Dogs don’t speak English. They don’t speak French or German, for that matter, either. And yet I, and many, many others, continue to speak to them as if they understand what it is we are saying in our native tongues. There’s nothing wrong with speaking English (or any other language) to a dog—it is the only way we have to communicate after all—but it does seem a bit silly at times. Especially when one finds themself not only speaking to a dog, but speaking to them as if they are baby humans.
Despite the fact that so many people seem determined to claim otherwise, Haley is not a Training BabyTM. We didn’t get her to find out if we are somehow meant to be parents or to prepare us for parenthood. Still it is a bit disconcerning when I find myself muttering under my breath to the dog at 6 AM, saying things like “Go potty, Haley. Good puppy, go potty outside. Goooooood puppy, go potty outside!” or “Where’s your ball? Where’s you little ball, Haley? Where’d it go?!”
Why do I speak this way? The dog doesn’t speak English; and it certainly isn’t going to pick up—or repeat—any “bad” language we may utter. So why am I not saying things like “Take a shit, dog. Good dog. Take a shit, girl.” Why don’t I tell her to “Cut that shit out, Haley!” or to “stop eating those f#@ing worms!”
I mean, the dog does not speak English, after all.
While driving to brunch this morning, Husband and I notice that we’ve forgotten to restock the music selection in the car. We’re sick of all the CDs we have with us, so I suggest that we try the radio.
Now, we don’t listen to commercial FM radio very much….hardly once a month. So I’m scrolling through the stations; past the easy listening, past the talk radio, past the annoying commercials, and I land on something that sounds like standard pop fare: a dance beat, a fake horn section, and a female vocalist with a bit of edge to her voice. The Husband and I start nodding our heads in time, momentarily distracted from the grinding traffic.
“Hey, this is kind of nice,” I say, surprised to find that I’m getting into a song that sounds like a cross between Brittney Spears and Shania Twain.
“Yeah, I like her voice,” says The Husband. “She reminds me of Shannon McNally.”
We continue to tap along with the beat, enjoying the simple yet catchy tune. Then I notice the lyrics.
There are many reasons I like to vote. The most obvious being that voting is the greatest freedom one enjoys as an American. But it can also be quite amusing as well.
Take for instance the gauntlet one must traverse in order to even get to the poll. It is like the scene in Airplane! when Captain Kramer— played by Robert Stack—is walking through the airport being accosted by folks who want to give him a flower; solicit for Reverend Moon; help Jerry’s Kids; avoid nuclear power; read about Jehovah’s witnesses or pontificate about Jews for Jesus. It can get crazy. People working for specific candidates see this as their last chance to ingrain their candidate’s name in the mind of the voter, and they will holler that name at you up until you cross that magic line where electioneering is prohibited.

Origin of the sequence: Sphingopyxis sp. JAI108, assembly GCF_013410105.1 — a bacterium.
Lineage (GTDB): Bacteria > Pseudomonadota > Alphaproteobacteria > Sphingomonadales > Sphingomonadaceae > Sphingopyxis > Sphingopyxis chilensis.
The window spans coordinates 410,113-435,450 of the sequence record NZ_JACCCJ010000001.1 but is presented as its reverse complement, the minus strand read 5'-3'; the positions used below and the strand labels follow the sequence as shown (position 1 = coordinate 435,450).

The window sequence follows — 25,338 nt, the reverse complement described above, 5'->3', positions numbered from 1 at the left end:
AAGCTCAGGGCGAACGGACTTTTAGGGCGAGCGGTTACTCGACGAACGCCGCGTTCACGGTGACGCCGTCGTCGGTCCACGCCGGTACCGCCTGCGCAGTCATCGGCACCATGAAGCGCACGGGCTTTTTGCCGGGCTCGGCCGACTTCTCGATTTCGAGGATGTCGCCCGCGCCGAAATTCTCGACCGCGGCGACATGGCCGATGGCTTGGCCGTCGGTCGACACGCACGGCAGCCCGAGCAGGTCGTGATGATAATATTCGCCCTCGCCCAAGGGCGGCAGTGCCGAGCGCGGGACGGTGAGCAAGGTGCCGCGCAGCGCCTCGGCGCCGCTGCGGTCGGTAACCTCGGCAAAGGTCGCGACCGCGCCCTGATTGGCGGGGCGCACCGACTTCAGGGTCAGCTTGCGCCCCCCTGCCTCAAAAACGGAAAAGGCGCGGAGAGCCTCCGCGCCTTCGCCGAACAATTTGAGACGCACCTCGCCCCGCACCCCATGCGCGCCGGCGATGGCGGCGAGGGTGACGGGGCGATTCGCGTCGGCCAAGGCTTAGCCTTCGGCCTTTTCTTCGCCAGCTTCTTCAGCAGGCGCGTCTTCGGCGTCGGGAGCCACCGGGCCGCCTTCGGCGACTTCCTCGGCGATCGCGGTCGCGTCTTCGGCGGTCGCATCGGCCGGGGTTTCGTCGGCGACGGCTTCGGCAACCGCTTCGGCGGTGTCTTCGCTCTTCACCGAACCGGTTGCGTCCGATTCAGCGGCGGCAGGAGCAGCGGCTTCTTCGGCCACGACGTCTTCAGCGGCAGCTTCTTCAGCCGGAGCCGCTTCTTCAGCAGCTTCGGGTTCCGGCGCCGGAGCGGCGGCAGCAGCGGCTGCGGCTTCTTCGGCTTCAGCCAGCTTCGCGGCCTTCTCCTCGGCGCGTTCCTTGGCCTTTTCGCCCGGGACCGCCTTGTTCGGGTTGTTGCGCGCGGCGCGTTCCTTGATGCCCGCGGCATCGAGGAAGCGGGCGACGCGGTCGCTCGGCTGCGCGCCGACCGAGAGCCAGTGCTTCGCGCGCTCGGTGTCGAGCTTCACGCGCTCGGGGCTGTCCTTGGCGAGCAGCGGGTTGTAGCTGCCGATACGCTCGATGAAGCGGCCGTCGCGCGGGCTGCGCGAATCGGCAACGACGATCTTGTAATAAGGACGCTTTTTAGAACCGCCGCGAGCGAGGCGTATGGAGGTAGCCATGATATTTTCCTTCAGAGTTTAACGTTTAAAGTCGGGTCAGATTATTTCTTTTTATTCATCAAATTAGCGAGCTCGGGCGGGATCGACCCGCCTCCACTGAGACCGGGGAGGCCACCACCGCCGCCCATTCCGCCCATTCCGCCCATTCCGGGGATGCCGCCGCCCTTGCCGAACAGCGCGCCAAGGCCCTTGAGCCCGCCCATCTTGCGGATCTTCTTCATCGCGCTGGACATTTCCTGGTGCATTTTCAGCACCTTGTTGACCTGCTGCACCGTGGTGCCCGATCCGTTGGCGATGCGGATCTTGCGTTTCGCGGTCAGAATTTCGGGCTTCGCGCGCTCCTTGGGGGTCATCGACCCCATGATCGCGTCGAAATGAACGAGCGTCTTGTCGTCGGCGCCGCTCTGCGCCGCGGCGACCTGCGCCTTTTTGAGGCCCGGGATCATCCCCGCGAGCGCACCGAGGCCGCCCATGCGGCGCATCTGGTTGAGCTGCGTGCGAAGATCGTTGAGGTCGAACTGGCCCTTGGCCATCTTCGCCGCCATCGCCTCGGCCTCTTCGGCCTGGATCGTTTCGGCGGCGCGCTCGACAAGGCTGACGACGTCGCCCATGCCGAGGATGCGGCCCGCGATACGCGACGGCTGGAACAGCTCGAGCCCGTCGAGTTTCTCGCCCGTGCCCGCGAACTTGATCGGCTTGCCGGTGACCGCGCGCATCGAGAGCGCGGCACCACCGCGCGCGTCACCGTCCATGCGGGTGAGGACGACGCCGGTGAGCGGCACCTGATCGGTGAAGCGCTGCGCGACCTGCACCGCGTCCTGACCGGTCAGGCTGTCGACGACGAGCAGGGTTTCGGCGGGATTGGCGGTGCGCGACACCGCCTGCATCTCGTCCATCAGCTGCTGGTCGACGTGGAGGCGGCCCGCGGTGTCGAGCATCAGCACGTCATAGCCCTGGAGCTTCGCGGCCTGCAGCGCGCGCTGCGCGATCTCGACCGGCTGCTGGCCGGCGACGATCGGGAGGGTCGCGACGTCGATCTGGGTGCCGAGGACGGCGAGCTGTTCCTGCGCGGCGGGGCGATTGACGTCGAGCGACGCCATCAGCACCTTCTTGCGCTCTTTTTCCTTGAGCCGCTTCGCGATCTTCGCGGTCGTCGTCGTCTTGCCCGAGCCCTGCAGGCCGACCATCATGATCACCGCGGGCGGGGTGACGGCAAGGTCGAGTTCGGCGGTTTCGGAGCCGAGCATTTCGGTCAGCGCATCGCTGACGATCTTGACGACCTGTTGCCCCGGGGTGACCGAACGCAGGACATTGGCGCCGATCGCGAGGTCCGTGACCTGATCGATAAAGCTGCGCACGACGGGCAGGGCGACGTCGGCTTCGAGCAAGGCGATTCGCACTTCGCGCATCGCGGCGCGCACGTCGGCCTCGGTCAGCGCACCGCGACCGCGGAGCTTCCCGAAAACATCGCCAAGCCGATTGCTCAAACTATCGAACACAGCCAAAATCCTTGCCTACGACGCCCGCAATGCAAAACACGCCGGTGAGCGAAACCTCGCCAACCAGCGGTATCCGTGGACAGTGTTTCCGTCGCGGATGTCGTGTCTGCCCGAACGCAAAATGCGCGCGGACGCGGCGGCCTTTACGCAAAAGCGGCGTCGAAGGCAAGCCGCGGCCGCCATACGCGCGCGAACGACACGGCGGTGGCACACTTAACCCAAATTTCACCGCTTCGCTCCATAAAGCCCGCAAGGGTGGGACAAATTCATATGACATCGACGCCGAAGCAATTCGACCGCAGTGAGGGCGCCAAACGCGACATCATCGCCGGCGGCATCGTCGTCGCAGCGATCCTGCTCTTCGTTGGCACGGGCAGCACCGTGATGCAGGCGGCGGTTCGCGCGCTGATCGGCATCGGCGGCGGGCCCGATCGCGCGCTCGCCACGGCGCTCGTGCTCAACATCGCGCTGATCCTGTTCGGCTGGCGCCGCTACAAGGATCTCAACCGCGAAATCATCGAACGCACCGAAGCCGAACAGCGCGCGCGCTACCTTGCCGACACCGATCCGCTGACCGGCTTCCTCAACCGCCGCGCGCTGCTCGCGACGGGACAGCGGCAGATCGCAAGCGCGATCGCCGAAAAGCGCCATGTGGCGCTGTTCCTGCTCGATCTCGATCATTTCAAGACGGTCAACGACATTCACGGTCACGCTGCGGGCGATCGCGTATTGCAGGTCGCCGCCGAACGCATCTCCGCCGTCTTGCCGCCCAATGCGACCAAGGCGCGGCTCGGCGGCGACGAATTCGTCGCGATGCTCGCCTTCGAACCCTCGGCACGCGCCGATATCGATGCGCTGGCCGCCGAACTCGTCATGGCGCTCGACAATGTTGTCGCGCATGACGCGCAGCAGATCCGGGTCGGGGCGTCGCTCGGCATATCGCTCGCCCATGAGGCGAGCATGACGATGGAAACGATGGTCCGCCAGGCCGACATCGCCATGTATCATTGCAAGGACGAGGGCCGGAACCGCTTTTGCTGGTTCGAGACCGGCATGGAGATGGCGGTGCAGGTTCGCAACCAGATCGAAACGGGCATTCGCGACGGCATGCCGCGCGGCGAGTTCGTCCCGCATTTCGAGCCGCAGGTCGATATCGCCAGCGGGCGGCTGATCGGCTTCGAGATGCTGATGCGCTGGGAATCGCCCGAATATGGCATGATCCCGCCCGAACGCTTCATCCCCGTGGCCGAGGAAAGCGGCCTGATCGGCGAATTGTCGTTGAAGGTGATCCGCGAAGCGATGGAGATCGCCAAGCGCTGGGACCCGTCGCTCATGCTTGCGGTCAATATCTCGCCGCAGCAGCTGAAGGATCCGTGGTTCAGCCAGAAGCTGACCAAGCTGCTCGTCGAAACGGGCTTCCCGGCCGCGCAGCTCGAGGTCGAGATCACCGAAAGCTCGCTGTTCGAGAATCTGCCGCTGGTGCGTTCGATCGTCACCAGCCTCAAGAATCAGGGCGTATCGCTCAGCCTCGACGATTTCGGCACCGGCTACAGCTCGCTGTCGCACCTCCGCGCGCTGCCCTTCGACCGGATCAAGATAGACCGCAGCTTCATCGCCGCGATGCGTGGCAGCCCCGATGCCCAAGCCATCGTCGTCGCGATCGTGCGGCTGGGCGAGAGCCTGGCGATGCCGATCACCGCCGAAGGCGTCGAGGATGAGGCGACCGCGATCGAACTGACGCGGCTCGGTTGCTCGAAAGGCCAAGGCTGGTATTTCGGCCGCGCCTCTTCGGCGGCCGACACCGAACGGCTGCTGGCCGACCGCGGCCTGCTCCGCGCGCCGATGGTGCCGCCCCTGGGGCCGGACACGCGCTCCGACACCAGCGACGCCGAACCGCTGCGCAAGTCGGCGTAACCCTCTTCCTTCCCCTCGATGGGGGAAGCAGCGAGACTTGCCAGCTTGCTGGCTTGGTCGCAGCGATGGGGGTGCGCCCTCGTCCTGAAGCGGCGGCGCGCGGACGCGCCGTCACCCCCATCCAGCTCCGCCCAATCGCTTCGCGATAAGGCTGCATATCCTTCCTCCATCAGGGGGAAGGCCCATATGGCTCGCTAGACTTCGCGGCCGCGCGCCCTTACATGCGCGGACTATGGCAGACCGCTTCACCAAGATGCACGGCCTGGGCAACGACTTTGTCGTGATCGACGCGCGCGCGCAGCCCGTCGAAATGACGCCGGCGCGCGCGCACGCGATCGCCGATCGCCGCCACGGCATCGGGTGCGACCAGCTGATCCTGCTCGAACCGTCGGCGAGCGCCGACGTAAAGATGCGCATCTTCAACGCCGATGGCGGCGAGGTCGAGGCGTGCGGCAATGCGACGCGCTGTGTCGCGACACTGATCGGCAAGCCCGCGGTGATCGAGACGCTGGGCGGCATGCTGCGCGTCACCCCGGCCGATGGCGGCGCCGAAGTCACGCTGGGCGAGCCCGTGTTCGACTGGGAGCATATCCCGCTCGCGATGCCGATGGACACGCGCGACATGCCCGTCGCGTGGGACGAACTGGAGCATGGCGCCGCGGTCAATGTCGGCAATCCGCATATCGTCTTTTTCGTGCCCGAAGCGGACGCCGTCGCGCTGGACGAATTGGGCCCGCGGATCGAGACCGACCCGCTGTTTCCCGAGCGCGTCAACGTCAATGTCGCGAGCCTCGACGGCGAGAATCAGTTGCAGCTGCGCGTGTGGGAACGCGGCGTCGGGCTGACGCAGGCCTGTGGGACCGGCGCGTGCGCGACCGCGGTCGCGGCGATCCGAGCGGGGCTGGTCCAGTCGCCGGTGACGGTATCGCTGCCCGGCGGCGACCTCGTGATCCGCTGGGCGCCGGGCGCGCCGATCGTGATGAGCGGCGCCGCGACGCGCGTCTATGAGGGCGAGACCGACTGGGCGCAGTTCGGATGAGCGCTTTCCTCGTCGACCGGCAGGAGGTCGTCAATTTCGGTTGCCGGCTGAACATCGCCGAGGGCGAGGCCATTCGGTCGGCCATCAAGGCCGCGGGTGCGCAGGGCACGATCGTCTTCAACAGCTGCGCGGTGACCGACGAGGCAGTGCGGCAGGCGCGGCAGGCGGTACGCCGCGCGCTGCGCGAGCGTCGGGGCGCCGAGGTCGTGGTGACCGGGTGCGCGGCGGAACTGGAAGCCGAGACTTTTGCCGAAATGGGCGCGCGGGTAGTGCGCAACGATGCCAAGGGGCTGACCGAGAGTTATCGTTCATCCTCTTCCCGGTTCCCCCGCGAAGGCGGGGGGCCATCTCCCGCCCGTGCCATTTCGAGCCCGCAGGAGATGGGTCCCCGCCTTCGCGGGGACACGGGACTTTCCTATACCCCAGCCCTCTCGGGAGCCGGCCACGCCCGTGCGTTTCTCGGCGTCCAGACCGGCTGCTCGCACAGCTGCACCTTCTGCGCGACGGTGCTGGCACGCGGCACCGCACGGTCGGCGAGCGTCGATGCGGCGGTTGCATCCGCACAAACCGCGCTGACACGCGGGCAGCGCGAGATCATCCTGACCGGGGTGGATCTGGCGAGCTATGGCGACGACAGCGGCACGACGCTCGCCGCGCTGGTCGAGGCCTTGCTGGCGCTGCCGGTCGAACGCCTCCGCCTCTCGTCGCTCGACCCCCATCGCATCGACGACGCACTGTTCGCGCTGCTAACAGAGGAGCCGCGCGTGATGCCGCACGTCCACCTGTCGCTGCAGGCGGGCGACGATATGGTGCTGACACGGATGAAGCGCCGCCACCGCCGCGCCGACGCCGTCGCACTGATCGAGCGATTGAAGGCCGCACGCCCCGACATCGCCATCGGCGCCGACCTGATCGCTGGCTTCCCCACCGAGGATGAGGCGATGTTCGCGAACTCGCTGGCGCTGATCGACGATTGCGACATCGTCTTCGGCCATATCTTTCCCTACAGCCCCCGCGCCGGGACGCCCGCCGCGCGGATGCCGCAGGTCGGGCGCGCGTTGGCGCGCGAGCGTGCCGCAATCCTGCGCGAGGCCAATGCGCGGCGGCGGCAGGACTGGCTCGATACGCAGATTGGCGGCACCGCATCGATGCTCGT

But it’s not over yet. Then you have to get past the children. Yes, the children. The children aren’t pushing a candidate, but they are pushing. They are pushing treats. They want your dollar to help raise money for their various and numerous extracurricular activities, and they will use any trick they can to get you to show them the money.
“Doughnuts! Don’t forget to buy some doughnuts to take to your office tomorrow! Mmmmmmm gooooood!”
“You sure look thirsty, mister! Would you like to buy a cold drink before you vote?!”
If you survive the electioneers and the children then you get to vote. And more importantly, you get to watch other people vote. Or at least try.
I love that Sarah and I get to share a portion of our commute together. Whether it be the bus or the subway, it is enjoyable to spend that precious extra time together before going our separate ways to our respective jobs. Sometimes we spend this time talking. Sometimes we read whatever books we may be reading. Sometimes we make out.
We are an affectionate couple. Ok… we are a very affectionate couple. But we aren’t vulgar or obscene. So I was a bit surprised when a woman on the Metro train the other day snidely told us to be “more considerate of the other passengers.”
“Excuse me?” I said looking over Sarah’s shoulder at this harpy sitting behind where we stood.
“You should be more considerate of the other passengers,” she repeated glancing around her as if looking for support.
“All I am doing is showing affection for the woman I love,” I said with a smile on my face, hugging Sarah closer to me.
She mumbled something else about being married and understanding, but continued to cop an attitude and say more stupid things.
“You have a newspaper. Why don’t you read it and mind your own business?” I finally told her.
She rustled her Washington Times and Sarah and I went back to showering each other with affection. A few stops later Ms. Buttinsky slinked off in a huff.
What happens when you combine alcohol, trailer parks, religion, Texans and fire arms? One “friend” shooting another in an argument over who would go to heaven and who would go to hell.